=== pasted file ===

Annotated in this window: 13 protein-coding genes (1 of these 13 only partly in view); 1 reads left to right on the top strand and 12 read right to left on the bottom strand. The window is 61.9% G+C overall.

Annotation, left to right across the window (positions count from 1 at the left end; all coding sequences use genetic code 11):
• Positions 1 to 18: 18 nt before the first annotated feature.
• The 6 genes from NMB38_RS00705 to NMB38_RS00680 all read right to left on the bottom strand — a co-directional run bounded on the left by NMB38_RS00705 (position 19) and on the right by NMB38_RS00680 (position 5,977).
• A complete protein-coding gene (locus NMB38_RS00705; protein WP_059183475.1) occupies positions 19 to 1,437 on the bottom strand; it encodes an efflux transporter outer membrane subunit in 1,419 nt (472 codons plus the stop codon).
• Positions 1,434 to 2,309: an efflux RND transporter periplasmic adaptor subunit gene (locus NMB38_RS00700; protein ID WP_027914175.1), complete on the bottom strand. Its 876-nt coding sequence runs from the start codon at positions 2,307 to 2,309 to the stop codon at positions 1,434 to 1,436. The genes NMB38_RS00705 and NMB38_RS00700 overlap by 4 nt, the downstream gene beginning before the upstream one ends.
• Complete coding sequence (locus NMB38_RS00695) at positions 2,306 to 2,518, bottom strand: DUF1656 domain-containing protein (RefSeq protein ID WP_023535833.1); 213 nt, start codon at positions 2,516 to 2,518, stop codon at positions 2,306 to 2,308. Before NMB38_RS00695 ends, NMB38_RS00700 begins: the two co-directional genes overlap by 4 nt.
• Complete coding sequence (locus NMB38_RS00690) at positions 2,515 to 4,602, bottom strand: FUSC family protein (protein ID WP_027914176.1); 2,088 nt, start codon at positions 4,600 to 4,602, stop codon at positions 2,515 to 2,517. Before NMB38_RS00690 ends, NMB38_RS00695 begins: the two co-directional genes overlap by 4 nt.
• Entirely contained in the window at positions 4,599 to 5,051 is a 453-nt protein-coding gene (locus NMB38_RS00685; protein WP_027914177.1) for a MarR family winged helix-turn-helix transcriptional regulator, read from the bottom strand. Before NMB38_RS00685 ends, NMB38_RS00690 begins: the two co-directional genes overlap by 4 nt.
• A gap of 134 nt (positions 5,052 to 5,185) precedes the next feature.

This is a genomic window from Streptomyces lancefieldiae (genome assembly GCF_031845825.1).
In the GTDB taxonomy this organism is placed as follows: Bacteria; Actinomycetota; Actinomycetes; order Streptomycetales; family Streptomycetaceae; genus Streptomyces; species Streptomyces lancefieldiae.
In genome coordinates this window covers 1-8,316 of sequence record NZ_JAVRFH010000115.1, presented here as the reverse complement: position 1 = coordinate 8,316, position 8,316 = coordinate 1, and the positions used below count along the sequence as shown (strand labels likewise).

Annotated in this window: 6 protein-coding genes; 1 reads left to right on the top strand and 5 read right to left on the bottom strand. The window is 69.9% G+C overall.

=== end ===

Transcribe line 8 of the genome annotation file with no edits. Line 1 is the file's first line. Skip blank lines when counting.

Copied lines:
• Complete coding sequence (locus NMB38_RS00690) at positions 2,515 to 4,602, bottom strand: FUSC family protein (protein ID WP_027914176.1); 2,088 nt, start codon at positions 4,600 to 4,602, stop codon at positions 2,515 to 2,517. Before NMB38_RS00690 ends, NMB38_RS00695 begins: the two co-directional genes overlap by 4 nt.